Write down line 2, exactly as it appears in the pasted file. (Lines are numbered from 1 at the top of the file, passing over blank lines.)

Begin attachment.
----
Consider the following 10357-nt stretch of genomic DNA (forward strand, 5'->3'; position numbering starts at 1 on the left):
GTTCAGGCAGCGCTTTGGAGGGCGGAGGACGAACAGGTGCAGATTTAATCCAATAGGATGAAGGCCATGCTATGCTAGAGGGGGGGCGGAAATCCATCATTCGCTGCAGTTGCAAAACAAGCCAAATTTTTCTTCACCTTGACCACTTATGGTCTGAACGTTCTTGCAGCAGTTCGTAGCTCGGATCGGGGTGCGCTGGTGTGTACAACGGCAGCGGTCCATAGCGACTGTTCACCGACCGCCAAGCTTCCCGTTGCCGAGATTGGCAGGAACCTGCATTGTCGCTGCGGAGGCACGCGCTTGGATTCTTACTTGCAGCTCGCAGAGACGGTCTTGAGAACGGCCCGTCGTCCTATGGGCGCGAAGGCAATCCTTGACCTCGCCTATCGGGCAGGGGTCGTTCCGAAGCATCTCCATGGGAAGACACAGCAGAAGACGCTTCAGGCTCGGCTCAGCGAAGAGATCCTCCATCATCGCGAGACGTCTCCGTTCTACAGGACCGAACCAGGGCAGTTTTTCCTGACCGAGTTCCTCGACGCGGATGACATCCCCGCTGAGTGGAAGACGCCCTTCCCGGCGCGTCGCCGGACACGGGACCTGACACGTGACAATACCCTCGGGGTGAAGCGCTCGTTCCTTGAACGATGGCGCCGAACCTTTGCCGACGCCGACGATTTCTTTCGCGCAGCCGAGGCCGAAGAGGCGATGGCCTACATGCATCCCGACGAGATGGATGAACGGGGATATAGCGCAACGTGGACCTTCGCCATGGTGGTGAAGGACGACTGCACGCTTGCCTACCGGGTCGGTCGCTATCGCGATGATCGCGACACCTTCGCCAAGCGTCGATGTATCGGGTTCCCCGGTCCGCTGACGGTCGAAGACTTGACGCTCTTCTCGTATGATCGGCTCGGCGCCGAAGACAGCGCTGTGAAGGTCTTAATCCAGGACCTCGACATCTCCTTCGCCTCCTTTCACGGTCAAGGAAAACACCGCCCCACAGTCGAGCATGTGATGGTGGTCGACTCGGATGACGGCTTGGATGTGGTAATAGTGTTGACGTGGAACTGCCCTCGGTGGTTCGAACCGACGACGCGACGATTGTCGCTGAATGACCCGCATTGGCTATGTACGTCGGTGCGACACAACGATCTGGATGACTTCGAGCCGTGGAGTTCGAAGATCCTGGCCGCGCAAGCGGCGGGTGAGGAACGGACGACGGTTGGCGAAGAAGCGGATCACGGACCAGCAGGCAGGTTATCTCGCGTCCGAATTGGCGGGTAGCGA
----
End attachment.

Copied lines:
GTTCAGGCAGCGCTTTGGAGGGCGGAGGACGAACAGGTGCAGATTTAATCCAATAGGATGAAGGCCATGCTATGCTAGAGGGGGGGCGGAAATCCATCATTCGCTGCAGTTGCAAAACAAGCCAAATTTTTCTTCACCTTGACCACTTATGGTCTGAACGTTCTTGCAGCAGTTCGTAGCTCGGATCGGGGTGCGCTGGTGTGTACAACGGCAGCGGTCCATAGCGACTGTTCACCGACCGCCAAGCTTCCCGTTGCCGAGATTGGCAGGAACCTGCATTGTCGCTGCGGAGGCACGCGCTTGGATTCTTACTTGCAGCTCGCAGAGACGGTCTTGAGAACGGCCCGTCGTCCTATGGGCGCGAAGGCAATCCTTGACCTCGCCTATCGGGCAGGGGTCGTTCCGAAGCATCTCCATGGGAAGACACAGCAGAAGACGCTTCAGGCTCGGCTCAGCGAAGAGATCCTCCATCATCGCGAGACGTCTCCGTTCTACAGGACCGAACCAGGGCAGTTTTTCCTGACCGAGTTCCTCGACGCGGATGACATCCCCGCTGAGTGGAAGACGCCCTTCCCGGCGCGTCGCCGGACACGGGACCTGACACGTGACAATACCCTCGGGGTGAAGCGCTCGTTCCTTGAACGATGGCGCCGAACCTTTGCCGACGCCGACGATTTCTTTCGCGCAGCCGAGGCCGAAGAGGCGATGGCCTACATGCATCCCGACGAGATGGATGAACGGGGATATAGCGCAACGTGGACCTTCGCCATGGTGGTGAAGGACGACTGCACGCTTGCCTACCGGGTCGGTCGCTATCGCGATGATCGCGACACCTTCGCCAAGCGTCGATGTATCGGGTTCCCCGGTCCGCTGACGGTCGAAGACTTGACGCTCTTCTCGTATGATCGGCTCGGCGCCGAAGACAGCGCTGTGAAGGTCTTAATCCAGGACCTCGACATCTCCTTCGCCTCCTTTCACGGTCAAGGAAAACACCGCCCCACAGTCGAGCATGTGATGGTGGTCGACTCGGATGACGGCTTGGATGTGGTAATAGTGTTGACGTGGAACTGCCCTCGGTGGTTCGAACCGACGACGCGACGATTGTCGCTGAATGACCCGCATTGGCTATGTACGTCGGTGCGACACAACGATCTGGATGACTTCGAGCCGTGGAGTTCGAAGATCCTGGCCGCGCAAGCGGCGGGTGAGGAACGGACGACGGTTGGCGAAGAAGCGGATCACGGACCAGCAGGCAGGTTATCTCGCGTCCGAATTGGCGGGTAGCGA